Careers Week - Rebecca Gray, MidwifeDate posted: 1st March 2021
Rebecca Gray, is a Midwife at the South Lakes Birth Centre and Community. She qualified in 2015 and initially worked as a unit midwife. In 2019, she moved into a community role and now works in a split role across both hospital and community.
Here she tells us more about her role.
Tell us how you got your role?
Rebecca said: "I have a BSc (hons) in Midwifery from the University of Cumbria and A Levels in Biology, Sociology, English Language and Media. I completed my midwifery training at the University of Cumbria. The taught aspect of the course was based in Carlisle and my practical training within University Hospitals of Morecambe Bay NHS Foundation Trust."
What does your role involve?
Rebecca said: "Being a midwife is an incredibly varied job and no day is the same. When I am working in community, I am allocated visits each day to see women and babies who have recently discharged from the birth centre. These visits check on the wellbeing of the women who have recently had a baby and help support things like breastfeeding and newborn care.
"I also look after a caseload of women whose care I am responsible for. I hold an antenatal clinic once a week that the pregnant women on my caseload attend throughout their pregnancy. I am also responsible for coordinating care that may be required with other agencies and providing health promotion advice.
"As a community midwife, I am quite often involved in safeguarding and working to support vulnerable women and families and I am also on call for home births."
"Working in the birth centre is just as varied as community midwifery. During a shift, I may be caring for women who are in labour or who have just had a baby. This could range from a pool birth to a caesarean section – no birth is the same! I also might be providing care to babies and women who need extra observation, either before or after birth. Being a midwife you need to expect the unexpected – you never know what is going to come through the door each day."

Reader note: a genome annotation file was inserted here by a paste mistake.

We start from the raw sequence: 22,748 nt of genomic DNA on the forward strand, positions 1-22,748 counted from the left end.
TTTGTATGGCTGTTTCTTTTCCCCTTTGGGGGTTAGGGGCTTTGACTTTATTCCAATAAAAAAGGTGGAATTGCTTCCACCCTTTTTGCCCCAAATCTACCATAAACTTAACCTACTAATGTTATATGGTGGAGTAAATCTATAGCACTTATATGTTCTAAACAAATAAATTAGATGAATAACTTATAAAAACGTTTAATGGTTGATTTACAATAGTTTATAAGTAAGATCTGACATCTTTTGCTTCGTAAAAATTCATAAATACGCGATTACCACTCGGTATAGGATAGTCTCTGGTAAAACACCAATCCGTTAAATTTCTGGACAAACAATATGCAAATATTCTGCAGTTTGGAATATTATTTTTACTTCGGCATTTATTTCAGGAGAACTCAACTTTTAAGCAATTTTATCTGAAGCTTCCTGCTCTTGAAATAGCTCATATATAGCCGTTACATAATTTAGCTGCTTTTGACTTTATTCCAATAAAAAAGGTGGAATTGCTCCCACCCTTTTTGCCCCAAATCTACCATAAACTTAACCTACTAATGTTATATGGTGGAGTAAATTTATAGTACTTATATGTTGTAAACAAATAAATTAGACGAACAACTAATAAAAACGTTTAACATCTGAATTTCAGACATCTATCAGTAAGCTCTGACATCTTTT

What have been the best bits and challenges of your role?
Rebecca said: "The best bits of my job are undoubtedly building relationships with women and supporting them through their pregnancy journey and giving them information to help them make the right decisions and choices for them regarding their pregnancy and birth. Working across both community and the birth centre means that sometimes I am lucky enough to care for the women on my caseload when they have their baby – it is always a privilege to be present at the birth of a baby but to care for someone who you have looked after throughout their whole pregnancy is extra special."
Life outside of work:
Rebecca said: "I am married with three children and a dog. When we are not in a global pandemic, I enjoy camping, walking in the lakes and going to the beach."
Top tips for people wanting to get into the profession:
Rebecca said: "Persevere – it can be competitive to get a place on the course. Midwifery is about supporting women more than caring for babies so having a good knowledge of women's health care and issues affecting women can be an advantage."